Sometimes going in a new direction brings us back to ourselves.
The last piece I painted (A Crowd of Me) left me a little discouraged and a lot determined to do some reflection. While I got some positive feedback from my support clan (aka my amazing wife and daughter), I still felt I didn’t do my best with that painting. It wasn’t that I didn’t stick to the influence of David Park & Frank Auerbach (which I am so very much loving!!!); it was that I returned to an old pattern of making that now appears cartoonish to me.
Don’t get me wrong, there’s nothing wrong with cartoonish work, if that is the intension of the piece. In my case it wasn’t the intention and I felt I too easily abandoned my intentions. I guess I’ve opened a Pandora’s box of more compelling muses with this new style of painting and I don’t want to put them back in. I need to slow down my work process and allow myself to solve the aesthetic and technical challenges more carefully than ever before. I need to allow myself to reflect on each piece more deeply and be able to define what each choice means to me.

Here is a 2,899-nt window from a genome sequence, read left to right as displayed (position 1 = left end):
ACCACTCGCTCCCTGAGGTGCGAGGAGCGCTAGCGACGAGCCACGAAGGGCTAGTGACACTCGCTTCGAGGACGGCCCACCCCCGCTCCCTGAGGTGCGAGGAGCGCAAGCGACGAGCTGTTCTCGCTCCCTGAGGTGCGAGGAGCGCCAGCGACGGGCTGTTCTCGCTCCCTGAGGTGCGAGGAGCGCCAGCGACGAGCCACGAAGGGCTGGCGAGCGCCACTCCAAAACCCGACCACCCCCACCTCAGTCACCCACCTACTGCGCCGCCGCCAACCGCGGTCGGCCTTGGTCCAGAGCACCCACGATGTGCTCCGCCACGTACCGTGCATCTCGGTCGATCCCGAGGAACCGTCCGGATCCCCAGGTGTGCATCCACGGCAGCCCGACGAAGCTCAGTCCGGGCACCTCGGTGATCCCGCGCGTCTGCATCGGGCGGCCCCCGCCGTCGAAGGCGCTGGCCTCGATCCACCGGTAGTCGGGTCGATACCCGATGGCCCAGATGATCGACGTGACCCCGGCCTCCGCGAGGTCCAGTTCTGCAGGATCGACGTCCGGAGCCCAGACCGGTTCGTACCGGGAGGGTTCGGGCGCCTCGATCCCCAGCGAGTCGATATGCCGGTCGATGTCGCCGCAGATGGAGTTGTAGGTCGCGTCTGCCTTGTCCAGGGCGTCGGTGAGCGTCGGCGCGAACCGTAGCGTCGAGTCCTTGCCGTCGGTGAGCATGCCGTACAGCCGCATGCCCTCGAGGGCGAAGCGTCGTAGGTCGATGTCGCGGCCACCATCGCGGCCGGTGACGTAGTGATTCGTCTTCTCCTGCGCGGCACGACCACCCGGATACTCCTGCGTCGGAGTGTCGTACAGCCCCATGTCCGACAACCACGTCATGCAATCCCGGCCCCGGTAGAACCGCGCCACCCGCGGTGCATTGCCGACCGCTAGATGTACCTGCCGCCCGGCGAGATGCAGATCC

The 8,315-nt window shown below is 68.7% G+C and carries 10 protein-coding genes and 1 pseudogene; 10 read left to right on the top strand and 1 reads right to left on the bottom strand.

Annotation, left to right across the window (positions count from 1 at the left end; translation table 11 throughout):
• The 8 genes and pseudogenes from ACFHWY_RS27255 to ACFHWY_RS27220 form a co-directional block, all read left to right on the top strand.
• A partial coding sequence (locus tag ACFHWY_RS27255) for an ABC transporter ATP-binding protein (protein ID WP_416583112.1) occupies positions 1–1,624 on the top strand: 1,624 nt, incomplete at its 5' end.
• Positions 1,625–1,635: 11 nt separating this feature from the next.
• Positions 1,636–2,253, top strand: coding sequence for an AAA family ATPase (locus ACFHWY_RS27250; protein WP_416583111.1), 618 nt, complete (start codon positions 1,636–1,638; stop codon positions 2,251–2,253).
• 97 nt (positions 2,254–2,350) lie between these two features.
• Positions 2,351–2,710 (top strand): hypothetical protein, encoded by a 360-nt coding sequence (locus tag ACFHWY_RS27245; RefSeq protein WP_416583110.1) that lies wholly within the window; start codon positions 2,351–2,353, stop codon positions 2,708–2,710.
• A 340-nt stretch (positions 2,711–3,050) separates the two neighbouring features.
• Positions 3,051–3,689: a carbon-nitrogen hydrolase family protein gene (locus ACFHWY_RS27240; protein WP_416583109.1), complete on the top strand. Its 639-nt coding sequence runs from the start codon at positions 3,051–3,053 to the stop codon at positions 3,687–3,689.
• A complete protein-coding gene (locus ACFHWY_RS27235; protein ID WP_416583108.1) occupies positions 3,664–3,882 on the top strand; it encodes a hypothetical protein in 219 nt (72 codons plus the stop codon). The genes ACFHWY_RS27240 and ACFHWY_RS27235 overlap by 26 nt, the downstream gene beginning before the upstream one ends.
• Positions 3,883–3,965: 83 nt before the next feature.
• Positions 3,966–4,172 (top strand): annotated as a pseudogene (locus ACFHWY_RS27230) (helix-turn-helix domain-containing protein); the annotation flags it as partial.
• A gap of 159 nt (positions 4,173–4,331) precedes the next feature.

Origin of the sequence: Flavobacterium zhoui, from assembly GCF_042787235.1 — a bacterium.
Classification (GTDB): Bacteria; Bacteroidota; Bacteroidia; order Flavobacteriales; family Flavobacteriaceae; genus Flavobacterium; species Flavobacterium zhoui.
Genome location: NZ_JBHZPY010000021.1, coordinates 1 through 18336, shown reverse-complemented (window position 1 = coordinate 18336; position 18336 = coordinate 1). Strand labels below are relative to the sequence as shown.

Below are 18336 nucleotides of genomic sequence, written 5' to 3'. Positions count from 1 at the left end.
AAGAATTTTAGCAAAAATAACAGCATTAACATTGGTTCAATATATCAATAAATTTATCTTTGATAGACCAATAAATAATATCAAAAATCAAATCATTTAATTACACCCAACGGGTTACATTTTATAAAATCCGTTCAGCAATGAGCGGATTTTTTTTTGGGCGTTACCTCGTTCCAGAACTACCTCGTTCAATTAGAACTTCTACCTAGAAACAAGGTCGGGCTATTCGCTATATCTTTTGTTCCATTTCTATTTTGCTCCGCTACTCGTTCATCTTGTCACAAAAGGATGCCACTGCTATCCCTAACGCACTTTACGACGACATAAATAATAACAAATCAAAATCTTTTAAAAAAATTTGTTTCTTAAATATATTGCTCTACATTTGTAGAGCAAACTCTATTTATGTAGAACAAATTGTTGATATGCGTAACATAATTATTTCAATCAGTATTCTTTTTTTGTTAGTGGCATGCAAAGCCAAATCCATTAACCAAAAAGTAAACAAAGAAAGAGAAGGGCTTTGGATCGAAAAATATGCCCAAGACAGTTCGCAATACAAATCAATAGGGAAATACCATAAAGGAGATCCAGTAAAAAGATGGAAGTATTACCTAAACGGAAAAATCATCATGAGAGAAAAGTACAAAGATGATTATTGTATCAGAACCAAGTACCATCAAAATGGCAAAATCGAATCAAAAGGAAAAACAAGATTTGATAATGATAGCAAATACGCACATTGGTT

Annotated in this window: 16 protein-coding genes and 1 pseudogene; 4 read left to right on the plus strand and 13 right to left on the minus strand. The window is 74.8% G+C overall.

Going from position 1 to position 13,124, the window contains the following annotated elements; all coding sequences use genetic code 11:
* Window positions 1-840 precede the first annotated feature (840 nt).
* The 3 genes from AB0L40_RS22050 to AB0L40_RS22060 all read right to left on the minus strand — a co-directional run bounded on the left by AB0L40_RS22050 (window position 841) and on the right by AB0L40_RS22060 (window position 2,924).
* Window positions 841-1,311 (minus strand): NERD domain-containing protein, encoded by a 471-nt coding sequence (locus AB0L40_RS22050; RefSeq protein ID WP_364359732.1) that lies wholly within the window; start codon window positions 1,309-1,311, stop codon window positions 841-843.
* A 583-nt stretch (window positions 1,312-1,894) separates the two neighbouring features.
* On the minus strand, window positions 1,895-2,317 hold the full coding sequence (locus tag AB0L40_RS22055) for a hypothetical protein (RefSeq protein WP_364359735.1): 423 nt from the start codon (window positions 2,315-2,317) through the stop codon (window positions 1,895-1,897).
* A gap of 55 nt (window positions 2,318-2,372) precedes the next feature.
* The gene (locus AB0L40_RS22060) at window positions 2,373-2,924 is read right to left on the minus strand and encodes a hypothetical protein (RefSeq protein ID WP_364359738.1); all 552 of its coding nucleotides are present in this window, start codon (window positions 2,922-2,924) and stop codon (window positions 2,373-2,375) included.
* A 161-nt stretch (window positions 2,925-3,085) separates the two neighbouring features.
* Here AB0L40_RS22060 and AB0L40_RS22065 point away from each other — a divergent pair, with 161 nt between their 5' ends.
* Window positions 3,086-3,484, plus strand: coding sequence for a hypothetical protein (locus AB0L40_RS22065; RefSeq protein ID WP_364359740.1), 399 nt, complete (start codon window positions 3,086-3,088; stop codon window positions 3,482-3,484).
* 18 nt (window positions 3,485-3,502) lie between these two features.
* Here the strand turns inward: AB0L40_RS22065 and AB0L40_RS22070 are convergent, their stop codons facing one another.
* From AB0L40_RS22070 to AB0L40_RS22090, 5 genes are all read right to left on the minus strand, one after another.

As an aside to this realization, I’ve been decluttering my life in preparation for the next phase (post-graduation and wherever that takes me). I’m selling off and/or giving away all my art, art books, CDs, etc… The response I got this past week to some of the old paintings I did was a humbling experience. Very few people I approached wanted my older artwork. I’ve avoided asking myself why that might be and the best answer is the same reason I no longer feel attached to them… They aren’t as personal and emotional as my new work. This past two years has shown me that the faces-portraits I’m doing have a greater depth to them and also fit in with m y material explorations. I need to stay true to this challenge, and it is an emotionally charged and filled with fears challenge… so I must be on the right track!
Back to this new piece… Park has a small portrait of an artist and I felt it resonated with me, as I see my artist-self. As I drew the under sketch, I realized that the necks need to have volume, the clothing is very I’m portent, and the planes needn’t be three-dimensional. A skewed plane, in this case the perspective of the worktable needs to be tilted and that emphasizes the meaning of what’s on it: ie. art making! The eyes are now looking down and I need to remind myself not to overwork them.
My gut is questioning whether to start with the figure or the background. Which will be the source colour and which will be the reflected colour? I am giving myself the time to consider it… Stay tuned…